Treaty Exit in the United States: Insights from the United Kingdom or South Africa?

AJIL Unbound, Volume 111, pp. 428-433, 2018

Duke Law School Public Law & Legal Theory Series No. 2018-13

6 Pages Posted: 12 Jan 2018 Last revised: 2 Mar 2018

See all articles by Curtis Bradley

Curtis Bradley

Duke University School of Law

Laurence Helfer

Duke University School of Law; University of Copenhagen - iCourts - Centre of Excellence for International Courts

Date Written: January 8, 2018

Abstract

This essay, a contribution to an AJIL Unbound symposium on “Treaty Exit at the Interface of Domestic and International Law,” compares treaty exit in the United States, the United Kingdom, and South Africa. After examining the longstanding practice of unilateral presidential withdrawals from treaties in the United States and the refusal to date of U.S. courts to review the constitutionality of that practice, the essay summarizes recent judicial decisions in the United Kingdom and South Africa holding that parliamentary approval was required before these nations could withdraw from treaties committing them, respectively, to the European Union and the International Criminal Court. We conclude that these decisions — while important and interesting in their own right — offer limited insights for debates in the United States over whether the President has unilateral treaty withdrawal authority and how such withdrawals might affect statutes implementing international agreements.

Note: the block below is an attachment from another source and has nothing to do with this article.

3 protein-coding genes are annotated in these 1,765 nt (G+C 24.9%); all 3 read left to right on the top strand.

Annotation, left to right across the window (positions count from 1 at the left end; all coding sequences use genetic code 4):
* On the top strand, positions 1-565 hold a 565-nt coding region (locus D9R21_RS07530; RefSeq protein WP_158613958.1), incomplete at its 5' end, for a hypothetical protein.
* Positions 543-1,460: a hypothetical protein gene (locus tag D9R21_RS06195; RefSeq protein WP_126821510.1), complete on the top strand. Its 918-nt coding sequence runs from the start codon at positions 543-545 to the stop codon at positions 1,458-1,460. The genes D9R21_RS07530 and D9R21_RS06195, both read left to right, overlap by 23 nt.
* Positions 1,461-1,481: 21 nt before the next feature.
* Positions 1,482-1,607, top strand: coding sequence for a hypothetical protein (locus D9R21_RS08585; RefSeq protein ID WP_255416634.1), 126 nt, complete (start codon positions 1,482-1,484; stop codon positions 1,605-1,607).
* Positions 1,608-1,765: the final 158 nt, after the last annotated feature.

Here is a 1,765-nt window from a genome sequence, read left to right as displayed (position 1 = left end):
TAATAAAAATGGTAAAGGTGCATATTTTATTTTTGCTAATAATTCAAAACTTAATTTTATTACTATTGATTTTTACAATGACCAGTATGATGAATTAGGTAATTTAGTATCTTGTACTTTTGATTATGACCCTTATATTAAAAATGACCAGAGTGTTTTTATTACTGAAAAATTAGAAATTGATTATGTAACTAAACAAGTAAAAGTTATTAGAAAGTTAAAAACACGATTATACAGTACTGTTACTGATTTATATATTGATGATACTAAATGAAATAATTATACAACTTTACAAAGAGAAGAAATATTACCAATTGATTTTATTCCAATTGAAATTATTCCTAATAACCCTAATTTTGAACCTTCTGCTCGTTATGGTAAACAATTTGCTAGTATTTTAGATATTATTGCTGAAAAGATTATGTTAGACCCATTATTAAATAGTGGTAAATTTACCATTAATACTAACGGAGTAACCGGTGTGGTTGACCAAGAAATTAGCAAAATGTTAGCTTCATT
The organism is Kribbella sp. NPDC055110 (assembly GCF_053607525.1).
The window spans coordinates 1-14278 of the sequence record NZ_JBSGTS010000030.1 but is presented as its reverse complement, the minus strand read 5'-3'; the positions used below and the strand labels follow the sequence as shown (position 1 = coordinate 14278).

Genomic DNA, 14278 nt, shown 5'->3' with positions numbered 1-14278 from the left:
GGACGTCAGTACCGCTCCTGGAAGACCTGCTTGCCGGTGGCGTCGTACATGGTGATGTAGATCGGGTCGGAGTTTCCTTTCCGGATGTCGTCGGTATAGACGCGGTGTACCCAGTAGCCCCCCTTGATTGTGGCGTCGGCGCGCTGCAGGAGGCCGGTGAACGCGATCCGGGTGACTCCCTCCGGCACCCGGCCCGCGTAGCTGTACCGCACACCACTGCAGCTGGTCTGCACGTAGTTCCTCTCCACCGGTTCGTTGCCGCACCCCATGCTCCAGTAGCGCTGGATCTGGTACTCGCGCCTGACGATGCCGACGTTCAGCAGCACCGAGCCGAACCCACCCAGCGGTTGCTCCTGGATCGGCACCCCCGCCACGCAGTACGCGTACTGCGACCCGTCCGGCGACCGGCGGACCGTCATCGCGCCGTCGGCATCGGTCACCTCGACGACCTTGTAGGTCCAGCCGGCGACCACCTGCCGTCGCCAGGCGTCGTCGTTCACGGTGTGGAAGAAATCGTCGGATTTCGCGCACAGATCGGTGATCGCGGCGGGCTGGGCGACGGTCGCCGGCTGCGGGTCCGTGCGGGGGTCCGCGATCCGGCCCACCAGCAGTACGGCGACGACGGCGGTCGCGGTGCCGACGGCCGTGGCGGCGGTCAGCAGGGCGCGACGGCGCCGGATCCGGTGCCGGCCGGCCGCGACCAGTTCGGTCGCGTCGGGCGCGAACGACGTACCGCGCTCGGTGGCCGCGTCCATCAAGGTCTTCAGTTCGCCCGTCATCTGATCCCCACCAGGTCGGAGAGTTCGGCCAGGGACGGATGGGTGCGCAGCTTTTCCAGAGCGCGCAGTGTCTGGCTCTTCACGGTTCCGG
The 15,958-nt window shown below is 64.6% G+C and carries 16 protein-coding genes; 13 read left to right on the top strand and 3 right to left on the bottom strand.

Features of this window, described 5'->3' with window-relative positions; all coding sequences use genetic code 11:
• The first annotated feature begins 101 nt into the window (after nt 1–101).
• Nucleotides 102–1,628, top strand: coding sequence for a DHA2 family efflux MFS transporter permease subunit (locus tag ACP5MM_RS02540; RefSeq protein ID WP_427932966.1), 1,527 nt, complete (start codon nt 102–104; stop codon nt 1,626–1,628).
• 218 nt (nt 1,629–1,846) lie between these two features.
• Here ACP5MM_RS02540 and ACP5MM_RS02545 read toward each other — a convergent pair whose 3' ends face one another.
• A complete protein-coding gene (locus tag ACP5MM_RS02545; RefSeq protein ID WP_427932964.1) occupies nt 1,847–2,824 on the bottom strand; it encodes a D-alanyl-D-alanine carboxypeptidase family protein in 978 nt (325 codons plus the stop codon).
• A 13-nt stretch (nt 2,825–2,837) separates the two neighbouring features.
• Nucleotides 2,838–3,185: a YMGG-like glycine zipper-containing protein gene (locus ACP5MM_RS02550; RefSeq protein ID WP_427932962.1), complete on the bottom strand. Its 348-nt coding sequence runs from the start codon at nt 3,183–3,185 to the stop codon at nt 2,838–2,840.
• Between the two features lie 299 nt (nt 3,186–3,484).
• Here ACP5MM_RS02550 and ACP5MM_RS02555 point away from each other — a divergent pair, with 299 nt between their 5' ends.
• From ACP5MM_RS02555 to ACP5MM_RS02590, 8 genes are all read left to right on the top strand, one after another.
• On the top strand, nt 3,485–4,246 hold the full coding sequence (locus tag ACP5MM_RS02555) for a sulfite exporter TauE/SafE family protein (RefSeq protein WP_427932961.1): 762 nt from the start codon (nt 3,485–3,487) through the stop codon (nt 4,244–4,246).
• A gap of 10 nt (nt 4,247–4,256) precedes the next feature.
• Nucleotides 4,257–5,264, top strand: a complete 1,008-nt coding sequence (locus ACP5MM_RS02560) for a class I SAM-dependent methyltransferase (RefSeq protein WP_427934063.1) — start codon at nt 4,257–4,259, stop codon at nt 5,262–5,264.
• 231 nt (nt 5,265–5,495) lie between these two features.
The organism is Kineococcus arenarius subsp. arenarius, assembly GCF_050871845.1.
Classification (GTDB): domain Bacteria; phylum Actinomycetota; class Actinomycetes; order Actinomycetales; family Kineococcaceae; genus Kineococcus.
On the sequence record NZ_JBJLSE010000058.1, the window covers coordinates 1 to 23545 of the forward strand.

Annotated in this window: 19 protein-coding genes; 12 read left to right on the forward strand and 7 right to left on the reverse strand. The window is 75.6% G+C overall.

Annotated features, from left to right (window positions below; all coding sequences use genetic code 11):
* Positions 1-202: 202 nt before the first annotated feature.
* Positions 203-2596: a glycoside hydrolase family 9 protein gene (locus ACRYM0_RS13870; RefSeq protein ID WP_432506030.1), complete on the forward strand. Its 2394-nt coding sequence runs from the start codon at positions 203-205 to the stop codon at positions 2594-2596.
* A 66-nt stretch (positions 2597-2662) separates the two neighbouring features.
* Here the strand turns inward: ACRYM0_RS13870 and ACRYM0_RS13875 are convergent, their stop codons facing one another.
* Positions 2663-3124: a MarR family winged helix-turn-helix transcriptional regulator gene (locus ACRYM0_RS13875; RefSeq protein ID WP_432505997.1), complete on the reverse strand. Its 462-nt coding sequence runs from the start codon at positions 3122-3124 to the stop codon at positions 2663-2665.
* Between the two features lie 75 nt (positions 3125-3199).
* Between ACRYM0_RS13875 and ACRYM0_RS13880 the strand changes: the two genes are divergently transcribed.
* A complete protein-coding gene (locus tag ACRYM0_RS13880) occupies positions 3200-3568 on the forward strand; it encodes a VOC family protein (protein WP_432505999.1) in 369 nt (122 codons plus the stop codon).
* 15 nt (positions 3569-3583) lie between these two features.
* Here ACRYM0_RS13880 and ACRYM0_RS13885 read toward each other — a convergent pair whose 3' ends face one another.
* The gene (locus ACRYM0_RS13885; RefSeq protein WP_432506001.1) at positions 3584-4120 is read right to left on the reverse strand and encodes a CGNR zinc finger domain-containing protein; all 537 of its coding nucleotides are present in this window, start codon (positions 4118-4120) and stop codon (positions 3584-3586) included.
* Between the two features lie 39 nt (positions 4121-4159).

Keywords: international law, comparative law, treaties, treaty withdrawal, foreign relations law, exit

JEL Classification: K33

Suggested Citation

Bradley, Curtis and Helfer, Laurence, Treaty Exit in the United States: Insights from the United Kingdom or South Africa? (January 8, 2018). AJIL Unbound, Volume 111, pp. 428-433, 2018; Duke Law School Public Law & Legal Theory Series No. 2018-13. Available at SSRN: https://ssrn.com/abstract=3099483

Curtis Bradley

Duke University School of Law ( email )

210 Science Drive
Box 90362
Durham, NC 27708
United States

Laurence Helfer (Contact Author)

Duke University School of Law ( email )

210 Science Dr.
Box 90360
Durham, NC 27708
United States
+1-919-613-8573 (Phone)

HOME PAGE: http://law.duke.edu/fac/helfer/

University of Copenhagen - iCourts - Centre of Excellence for International Courts ( email )

University of Copenhagen Faculty of Law
Karen Blixens Plads 16
Copenhagen S, DK-2300
Denmark

HOME PAGE: http://jura.ku.dk/icourts/

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